Solidarity 332, 28 July 2014

Ukraine government in crisis but fighting in the east continues


Dale Street

The Svoboda (neo-fascist) and Udar (right-wing) parties resigned from Ukraine’s coalition government on 24 July. A few hours later the Prime Minister, Arseniy Yatsenyuk, announced his resignation as well.

Svoboda’s stated reason for pulling out of the coalition was: “A parliament which protects state criminals, Moscow’s agents, and refuses to strip (parliamentary) immunity from those who work for the Kremlin should not exist.”

Birmingham students occupy


Omar Raii

On Monday 28 July, students from Birmingham Defend education occupied the Strathcona building.

They were occcupying in solidarity with their fellow students, Kelly Rogers and Simon Furse, who have been suspended on very spurious and draconian charges for previous occupations, in protest against Birmingham University management.

An occupier told Solidarity, “Comrades have been suspended on trumped up charges and in solidarity with them, we’re reclaiming university space.

Struggles on London Underground


Ollie Moore

Tube cleaners who are refusing to use “biometric fingerprinting” machines to book on for shifts remain locked out by their employer, ISS, with the lock out now stretching into its third week.

ISS want the machines, which take unique DNA-based data from everyone who uses them, to replace the existing method of booking on using telephones, and have already admitted that the data collected would be shared with the UK Border Agency and the Home Office. One cleaner told Solidarity: “This is a racist attack on a predominantly immigrant workforce.”

Save Stafford Hospital camp

Around 40 people have set up camp outside Stafford Hospital in protest at plans to downgrade the services there. Accident and emergency, paediatrics and maternity ward are all set to be scrapped. If the changes go ahead, locals would be forced to travel all the way to Stoke or Wolverhampton in the event of a medical emergency.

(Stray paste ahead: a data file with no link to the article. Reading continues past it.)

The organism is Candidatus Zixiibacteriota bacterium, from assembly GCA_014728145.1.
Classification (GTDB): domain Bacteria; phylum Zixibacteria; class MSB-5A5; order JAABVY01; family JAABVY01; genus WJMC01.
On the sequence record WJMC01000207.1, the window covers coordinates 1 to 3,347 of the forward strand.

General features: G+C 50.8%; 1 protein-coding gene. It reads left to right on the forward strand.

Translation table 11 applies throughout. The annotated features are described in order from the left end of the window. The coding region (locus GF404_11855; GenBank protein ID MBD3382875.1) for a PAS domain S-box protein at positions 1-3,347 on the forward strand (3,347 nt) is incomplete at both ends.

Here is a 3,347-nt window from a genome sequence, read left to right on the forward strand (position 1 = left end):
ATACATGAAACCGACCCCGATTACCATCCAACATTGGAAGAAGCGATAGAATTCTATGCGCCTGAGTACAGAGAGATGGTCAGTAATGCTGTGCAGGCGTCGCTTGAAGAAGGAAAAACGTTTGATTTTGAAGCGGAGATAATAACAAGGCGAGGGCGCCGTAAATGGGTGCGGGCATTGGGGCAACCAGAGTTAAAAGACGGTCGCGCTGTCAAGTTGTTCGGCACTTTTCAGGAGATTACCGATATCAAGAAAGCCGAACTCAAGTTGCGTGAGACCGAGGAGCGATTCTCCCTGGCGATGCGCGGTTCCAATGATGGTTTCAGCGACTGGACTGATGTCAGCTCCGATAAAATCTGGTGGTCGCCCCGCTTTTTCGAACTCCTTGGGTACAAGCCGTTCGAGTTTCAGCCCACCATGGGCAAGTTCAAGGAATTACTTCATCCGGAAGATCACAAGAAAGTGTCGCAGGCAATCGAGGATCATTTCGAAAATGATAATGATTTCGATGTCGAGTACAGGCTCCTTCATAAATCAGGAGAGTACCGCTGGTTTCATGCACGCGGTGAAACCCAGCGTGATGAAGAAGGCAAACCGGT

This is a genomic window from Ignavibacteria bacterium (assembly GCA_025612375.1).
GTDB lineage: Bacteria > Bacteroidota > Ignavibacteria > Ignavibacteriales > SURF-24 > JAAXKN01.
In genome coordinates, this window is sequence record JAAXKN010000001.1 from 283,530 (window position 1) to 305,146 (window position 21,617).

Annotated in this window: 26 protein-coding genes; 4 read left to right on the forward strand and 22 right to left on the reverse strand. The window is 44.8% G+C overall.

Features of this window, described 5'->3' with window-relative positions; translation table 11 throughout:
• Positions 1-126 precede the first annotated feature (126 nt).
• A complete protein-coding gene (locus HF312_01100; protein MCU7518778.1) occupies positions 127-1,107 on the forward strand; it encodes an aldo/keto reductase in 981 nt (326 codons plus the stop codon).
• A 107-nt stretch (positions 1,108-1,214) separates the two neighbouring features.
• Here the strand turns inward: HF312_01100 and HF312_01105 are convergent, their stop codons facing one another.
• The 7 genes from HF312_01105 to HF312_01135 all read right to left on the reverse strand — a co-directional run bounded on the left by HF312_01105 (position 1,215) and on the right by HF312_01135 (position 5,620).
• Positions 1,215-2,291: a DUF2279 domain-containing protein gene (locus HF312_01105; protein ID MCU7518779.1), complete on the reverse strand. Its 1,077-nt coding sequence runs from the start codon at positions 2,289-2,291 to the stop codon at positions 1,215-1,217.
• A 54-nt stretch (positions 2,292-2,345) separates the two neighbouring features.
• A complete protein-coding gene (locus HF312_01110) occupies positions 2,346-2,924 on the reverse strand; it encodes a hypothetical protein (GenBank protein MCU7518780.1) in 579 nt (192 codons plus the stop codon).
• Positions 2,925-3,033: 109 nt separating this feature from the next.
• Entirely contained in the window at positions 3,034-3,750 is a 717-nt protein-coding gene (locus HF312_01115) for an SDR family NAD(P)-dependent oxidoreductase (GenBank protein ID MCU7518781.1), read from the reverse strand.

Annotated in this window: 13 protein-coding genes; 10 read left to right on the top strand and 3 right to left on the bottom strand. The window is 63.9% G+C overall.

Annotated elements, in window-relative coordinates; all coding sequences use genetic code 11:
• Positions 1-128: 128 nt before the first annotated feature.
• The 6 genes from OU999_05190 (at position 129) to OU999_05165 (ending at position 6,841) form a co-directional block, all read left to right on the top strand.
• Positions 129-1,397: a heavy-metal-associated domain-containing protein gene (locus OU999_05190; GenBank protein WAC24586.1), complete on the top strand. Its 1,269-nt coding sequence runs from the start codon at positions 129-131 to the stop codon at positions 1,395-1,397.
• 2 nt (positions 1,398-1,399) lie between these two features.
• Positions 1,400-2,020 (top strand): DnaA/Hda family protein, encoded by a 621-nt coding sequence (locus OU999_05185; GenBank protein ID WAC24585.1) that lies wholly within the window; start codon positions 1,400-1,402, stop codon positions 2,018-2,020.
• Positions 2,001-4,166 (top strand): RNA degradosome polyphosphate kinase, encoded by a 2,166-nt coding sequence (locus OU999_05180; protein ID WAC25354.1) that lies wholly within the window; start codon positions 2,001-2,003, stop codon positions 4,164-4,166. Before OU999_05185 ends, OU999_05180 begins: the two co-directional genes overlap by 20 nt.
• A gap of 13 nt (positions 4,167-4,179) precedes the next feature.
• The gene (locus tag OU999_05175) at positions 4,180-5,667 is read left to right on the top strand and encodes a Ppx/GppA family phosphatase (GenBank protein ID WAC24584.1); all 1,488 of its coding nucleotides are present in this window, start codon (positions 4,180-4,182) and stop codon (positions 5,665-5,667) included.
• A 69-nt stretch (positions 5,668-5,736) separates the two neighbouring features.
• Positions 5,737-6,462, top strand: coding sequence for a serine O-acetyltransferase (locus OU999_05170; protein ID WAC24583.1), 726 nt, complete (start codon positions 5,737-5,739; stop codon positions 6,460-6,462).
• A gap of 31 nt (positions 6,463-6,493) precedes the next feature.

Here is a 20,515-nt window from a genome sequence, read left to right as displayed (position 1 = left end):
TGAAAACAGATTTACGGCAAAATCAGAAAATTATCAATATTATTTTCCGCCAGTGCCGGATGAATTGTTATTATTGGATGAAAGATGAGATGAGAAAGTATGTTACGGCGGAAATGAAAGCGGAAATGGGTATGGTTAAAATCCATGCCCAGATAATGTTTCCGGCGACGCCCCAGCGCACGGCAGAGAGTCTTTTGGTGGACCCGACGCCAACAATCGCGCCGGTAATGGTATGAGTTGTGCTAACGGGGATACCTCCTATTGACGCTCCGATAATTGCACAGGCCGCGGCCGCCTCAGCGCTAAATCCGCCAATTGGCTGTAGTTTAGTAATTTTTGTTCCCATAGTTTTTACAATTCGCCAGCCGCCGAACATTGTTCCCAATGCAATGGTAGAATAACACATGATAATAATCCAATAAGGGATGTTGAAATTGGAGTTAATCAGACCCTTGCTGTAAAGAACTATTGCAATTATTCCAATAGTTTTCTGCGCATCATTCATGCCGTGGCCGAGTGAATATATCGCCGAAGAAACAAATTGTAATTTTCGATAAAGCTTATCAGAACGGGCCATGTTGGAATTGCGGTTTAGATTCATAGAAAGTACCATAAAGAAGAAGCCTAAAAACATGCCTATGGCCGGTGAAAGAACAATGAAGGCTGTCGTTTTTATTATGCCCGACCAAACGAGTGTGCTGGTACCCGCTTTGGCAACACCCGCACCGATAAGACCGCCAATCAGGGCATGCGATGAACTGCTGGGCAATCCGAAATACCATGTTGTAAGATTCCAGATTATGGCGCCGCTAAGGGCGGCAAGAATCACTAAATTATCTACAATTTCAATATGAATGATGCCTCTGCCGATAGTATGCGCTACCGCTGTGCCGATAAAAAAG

Unison to discuss pay fight


Dave Pannett

After just a single day’s strike over pay by workers local government, education, and the civil service, the press and the Tories are on the offensive against unions, highlighting the low turnouts in ballots, and pushing for new anti-union legislation.

Racism and division increase in Israel


Tom Harris

In the narrow, densely populated ribbon of land by the Mediterranean that is Gaza, hundreds of civilians have been killed and injured by the Israeli military. But while the worst horrors of the conflict are taking place in the strip itself, the war has also unleashed a fresh wave of racial and religious sectarianism far beyond the Palestinian territory.

In Israel, street violence against Arabs has spiralled.

Good riddance to the “fake sheikh”


Liam McNulty

The career of the Sun reporter and so-called “fake sheikh” Mazher Mahmood looks to be in tatters, after a judge ruled that he seems to have lied under oath in the trial of musician Tulisa Contostavlos.

Mahmood has a made a career out of entrapping celebrities in sting operations, and claims to have been responsible for stories that have seen hundreds of people imprisoned.

There can be genuine public interest in undercover sting operations. Arms trading, corrupt politicians, human trafficking — all can reasonably be justified in the public interest.

Support Al-Jazeera journalists!


Gerry Bates

An Egyptian court which jailed three journalists for “spreading false news” has issued a statement explaining its decision.

Mohamed Fadel Fahmy, Baher Mohamed and Peter Geste, who work for the Al-Jazeera news network, were given jail sentences of seven to ten years after reporting on the brutal repression of Muslim Brotherhood supporters following the military coup of 2013.

The court said that the journalists had “falsified the truth” and that “the devil guided them to use journalism and direct it towards activities against this nation.”

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